My daughter and I were looking through her old DVDs the other day and reminiscing. I couldn’t bring myself to give any of them away, which is probably why our house is so full. This is one of our favourites.
“La maison de Toutou” (literally, “Doggie’s House”) tells the adventures of an affable but pompous dog puppet. The series was dubbed into English and broadcast in the UK as “Hector’s House”. It was first broadcast in 1967 but its heyday was the 1970s and more than 70 five-minute episodes were made. Its charm comes from its lack of sophistication: you can see very plainly that these are hand puppets. When I was teaching in a nursery I showed the kids some TV series from this era and they loved the gentle stories. I should add that you can watch the series in either language on DVD or on YouTube.
Toutou and his cat friend Zouzou (Zsazsa in English) live in the house but most of the action takes place in the garden, which is full of lovely flowers. Toutou has a kennel in the garden but only uses this for when he wants to get some peace and quiet on his own. His big floppy ears suggest he might be a basset hound and his dungarees have a hole in the back for his tail to come out. In the English version he has such a posh accent that the word “here” sounds like “hyar”. The friendship of dog and cat is unlikely enough, but there is the addition of Kiki the frog from next door, who wears a pink checked hat and smock. A dog or cat would surely make short work of a frog, but they all have fun together, Toutou finding Kiki a bit of a nuisance but tolerating her because she and Zouzou are such good friends.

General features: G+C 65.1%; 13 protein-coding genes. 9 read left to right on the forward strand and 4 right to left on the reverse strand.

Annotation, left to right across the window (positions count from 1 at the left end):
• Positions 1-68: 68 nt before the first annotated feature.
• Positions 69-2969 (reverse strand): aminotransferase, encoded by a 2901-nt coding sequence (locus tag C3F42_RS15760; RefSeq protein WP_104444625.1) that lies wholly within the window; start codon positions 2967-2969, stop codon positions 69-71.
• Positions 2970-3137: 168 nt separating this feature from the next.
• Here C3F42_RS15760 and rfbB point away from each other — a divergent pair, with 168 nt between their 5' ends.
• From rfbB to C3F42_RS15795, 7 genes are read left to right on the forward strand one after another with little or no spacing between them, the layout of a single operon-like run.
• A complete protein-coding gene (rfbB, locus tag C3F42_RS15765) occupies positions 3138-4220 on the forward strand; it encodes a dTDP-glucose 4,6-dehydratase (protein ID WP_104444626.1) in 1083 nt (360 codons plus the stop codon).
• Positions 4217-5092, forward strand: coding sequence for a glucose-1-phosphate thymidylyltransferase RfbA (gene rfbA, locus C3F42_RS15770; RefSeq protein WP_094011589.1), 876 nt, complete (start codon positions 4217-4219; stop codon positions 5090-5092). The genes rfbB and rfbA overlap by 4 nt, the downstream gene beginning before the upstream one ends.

There is a notice outside the garden shed: “Interdit aux chats” and Toutou points this out to Zouzou, only to be told “Je suis une chatte” (a female cat). I don’t know how this was translated into English! At one point Toutou comments on the sunny weather and says it’s “le temps idéal pour planter nos salades.” So in French he plants lettuces, whereas in the English version he plants carrots: “It’s perfect weather for planting my carrots.”
Toutou likes to help Zouzou and Kiki, but often he’s actually the one who needs help and they end up playing little tricks on him to teach him a lesson, leading to this catchphrase at the end of each story: “Je suis un bon gros Toutou (whatever he was in that story).” In English he says “I’m a big (whatever he was) old Hector.” And somehow he manages to look humble when he says it. How can a hand puppet do that? There’s just a close-up of him with his head on one side. In one episode he learns to play the tuba, in another he makes jam and in another he and his friends pile up his ancient open-top car and go off on holiday. The luggage includes various hats and one (only one) deckchair, balanced on top. As they drive away, it doesn’t fall off. Yes, as it says on the English DVD, it’s all “barking”.